Becoming amember of asociety or aclub in college is not only alot of fun, but also offers opportunities to learn, collaborate, work in teams, and most importantly, make friends, finds Vinita Bajari

It is just a matter of time tha

t the class 10 SSC results will be announced, and soon students will graduate from school to college. All the new entrants will swarm college campuses to soak in the experience and be a part of the gamut of having fun, alt145 bunkingalt39lectures and alt145 feeling the freedomalt39. Once these new students settle down with the classes and time tables and start adjusting to college life, all sorts of campus clubs will be courting them for membership. There is, however, a difference between these clubs, and those of ten years ago. Earlier, these were organisations where only those with a confirmed passion for the subject could join for academic purposes. Now, these have evolved into huge learning and event management exercises, offering students an all- round experience.

Many students and parents are still of the old school of thought and view these clubs as a waste of time and effort, since they are not going to help you earn a living in the future. Most academicians differ in their opinion. They say that a student should be a member of at least one society in college. ‘The associations and clubd in colleges are run in a professional manner and are guided by the teachers. They have benign impact on students as they enable them to go beyond the confines of the syllabus to render service to society and also to get their life skills enhanced,’says teacher Geeta Desai, of N M College, who is a part of the Cultural Committe in the college. ‘The objective is to scout for talent in various fields. This talent is then nurtured and honed to perfection through workshops and training followed by which they are sent for intra and inter- collegiate festivals,’she adds.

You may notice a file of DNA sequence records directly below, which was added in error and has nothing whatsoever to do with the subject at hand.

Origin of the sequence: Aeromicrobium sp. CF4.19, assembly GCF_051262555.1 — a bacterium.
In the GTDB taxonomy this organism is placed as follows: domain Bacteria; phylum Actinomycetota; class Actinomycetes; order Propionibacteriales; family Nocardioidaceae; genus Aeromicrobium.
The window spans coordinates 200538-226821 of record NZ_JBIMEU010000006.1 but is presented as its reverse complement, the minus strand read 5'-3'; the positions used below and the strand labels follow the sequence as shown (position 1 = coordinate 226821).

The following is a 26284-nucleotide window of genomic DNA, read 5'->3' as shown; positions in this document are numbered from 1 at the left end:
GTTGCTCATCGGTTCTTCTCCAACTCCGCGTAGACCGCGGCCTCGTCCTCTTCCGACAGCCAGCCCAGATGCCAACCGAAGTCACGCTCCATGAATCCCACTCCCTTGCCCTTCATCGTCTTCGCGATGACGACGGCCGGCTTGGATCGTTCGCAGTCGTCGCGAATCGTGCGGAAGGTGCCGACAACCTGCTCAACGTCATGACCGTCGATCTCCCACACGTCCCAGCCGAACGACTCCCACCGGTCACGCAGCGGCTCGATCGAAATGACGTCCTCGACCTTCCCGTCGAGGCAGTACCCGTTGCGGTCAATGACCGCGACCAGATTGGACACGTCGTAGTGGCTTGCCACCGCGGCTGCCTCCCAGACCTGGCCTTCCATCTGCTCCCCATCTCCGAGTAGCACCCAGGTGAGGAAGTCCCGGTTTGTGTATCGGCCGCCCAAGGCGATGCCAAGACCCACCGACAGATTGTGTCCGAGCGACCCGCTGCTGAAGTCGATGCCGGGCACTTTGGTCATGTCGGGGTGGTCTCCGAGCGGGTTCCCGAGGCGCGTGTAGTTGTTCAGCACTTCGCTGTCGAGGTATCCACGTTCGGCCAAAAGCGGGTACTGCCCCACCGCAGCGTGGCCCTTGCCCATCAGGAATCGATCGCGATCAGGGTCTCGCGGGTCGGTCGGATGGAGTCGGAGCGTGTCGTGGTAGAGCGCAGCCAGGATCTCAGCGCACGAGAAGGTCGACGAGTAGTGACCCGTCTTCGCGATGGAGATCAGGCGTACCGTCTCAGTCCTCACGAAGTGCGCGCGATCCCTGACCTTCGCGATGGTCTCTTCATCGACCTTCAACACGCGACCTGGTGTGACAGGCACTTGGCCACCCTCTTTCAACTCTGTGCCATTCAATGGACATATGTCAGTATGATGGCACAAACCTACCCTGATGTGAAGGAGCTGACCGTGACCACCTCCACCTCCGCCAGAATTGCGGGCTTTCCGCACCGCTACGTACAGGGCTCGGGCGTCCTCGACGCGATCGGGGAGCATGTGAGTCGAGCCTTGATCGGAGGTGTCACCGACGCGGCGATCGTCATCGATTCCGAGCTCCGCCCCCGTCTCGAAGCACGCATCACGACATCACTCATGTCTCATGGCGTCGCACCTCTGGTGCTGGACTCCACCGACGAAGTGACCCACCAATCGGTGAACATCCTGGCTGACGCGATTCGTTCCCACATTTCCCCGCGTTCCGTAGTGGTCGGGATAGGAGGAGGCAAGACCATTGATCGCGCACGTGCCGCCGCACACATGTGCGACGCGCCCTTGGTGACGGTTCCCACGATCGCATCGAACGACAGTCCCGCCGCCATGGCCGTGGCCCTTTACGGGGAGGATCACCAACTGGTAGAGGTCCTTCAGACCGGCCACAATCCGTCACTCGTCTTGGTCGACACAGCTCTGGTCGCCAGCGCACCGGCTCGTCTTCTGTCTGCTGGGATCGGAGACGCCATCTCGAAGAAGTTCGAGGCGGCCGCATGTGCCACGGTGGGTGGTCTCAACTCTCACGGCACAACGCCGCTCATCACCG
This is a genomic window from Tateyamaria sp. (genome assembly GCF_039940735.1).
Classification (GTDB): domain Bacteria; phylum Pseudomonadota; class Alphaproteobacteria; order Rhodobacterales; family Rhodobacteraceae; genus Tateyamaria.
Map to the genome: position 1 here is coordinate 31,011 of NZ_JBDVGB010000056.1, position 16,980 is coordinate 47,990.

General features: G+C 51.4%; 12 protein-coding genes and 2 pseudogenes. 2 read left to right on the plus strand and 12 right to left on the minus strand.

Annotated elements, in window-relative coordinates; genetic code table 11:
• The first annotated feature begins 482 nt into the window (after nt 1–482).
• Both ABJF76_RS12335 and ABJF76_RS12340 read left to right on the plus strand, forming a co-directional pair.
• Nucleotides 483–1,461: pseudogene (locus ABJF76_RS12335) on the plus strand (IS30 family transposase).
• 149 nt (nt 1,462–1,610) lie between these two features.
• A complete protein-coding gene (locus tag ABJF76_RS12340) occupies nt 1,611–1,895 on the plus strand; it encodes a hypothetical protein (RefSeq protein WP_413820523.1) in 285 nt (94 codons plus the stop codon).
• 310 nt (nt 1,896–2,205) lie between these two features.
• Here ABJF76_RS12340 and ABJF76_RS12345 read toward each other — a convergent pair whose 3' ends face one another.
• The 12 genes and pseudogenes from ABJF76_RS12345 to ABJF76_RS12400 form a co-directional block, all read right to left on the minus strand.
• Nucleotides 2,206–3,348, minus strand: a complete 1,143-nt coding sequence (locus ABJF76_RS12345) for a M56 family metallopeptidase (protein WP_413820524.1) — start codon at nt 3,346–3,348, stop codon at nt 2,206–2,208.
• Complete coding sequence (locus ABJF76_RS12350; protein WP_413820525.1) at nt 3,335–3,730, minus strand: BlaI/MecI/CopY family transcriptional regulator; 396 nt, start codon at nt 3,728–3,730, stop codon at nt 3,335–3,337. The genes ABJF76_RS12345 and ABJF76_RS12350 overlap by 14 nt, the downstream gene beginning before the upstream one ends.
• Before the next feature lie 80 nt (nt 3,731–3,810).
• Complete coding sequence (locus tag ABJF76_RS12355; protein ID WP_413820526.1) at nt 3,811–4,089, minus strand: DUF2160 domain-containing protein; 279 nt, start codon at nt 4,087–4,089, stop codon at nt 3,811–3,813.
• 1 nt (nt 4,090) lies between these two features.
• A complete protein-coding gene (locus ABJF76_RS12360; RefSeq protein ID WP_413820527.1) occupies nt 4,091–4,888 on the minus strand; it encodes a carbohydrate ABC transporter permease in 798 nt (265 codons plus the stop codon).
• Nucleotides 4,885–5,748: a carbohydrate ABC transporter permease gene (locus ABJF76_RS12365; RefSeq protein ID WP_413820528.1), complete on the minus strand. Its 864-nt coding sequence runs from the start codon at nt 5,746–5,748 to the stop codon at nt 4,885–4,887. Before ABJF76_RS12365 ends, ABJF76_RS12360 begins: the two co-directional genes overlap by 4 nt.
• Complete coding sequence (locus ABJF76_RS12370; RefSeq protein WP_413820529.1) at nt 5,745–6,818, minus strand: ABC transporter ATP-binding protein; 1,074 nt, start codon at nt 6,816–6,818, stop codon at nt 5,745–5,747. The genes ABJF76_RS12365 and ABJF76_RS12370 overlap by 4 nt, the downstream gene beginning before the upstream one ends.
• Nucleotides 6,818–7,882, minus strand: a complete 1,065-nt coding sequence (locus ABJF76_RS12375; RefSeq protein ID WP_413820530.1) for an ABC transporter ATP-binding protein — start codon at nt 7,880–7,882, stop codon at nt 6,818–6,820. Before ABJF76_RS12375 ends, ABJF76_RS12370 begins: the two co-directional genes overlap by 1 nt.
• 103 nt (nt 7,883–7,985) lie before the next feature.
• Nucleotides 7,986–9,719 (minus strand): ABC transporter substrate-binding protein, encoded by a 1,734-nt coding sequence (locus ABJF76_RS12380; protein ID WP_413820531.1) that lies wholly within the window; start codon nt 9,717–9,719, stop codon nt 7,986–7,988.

Apart from scouting for talent, these clubs brings together a bunch of unknown people who sometimes end up making friendships for life. Terna Shroff, who is a part of the Debate and Elocution Association at Mithibai College, says, ‘When we start in junior college, we know no one. Through the activities of the clubs, we build friendships and work hard to keep these friends.

Besides, being in a club is an excellent way to network,’and these could be eminently achieved through the clubs and associations.

Shushma Dhumma, mother of two sons, is a mother from the old school, who believes that the only job a student has is to study. ‘I donalt39t say that they donalt39t need to relax, but being part of such clubs takes up too much time and physical effort. Sometimes even when there is the time to study, students are so exhausted that they cannot,’she justifies herself. In a total contrast, her older son Aditya, who is in his second year of engineering says, ‘I think that we are too bogged down with studies. We need to devote adequate time for play, personal reflection and improving communication skills. The clubs and associations provide the platform to imrpove oneself.’Though the main purpose of some clubs is just to have fun, others extend the learning experience. V PShanbhag, vice principal of MMK Junior College, points out that through participation in these clubs, students not only gain knowledge but also selfesteem.

‘In our college, we encourage students to participate since it is an integral part of the college learning experience.

Active participation provides the opportunity for students to make a difference, develop new skills and to meet people.’It may seem strange to many, but experts believe that students who participate in extracurricular activities are more engaged in the college experience, and benefits can be seen both in and outside the classroom. Counselling psychologist Shital Ravi says these students study more, have higher marks and are more satisfied with their social lives.

Often in our country, students come from a background where there are no oth

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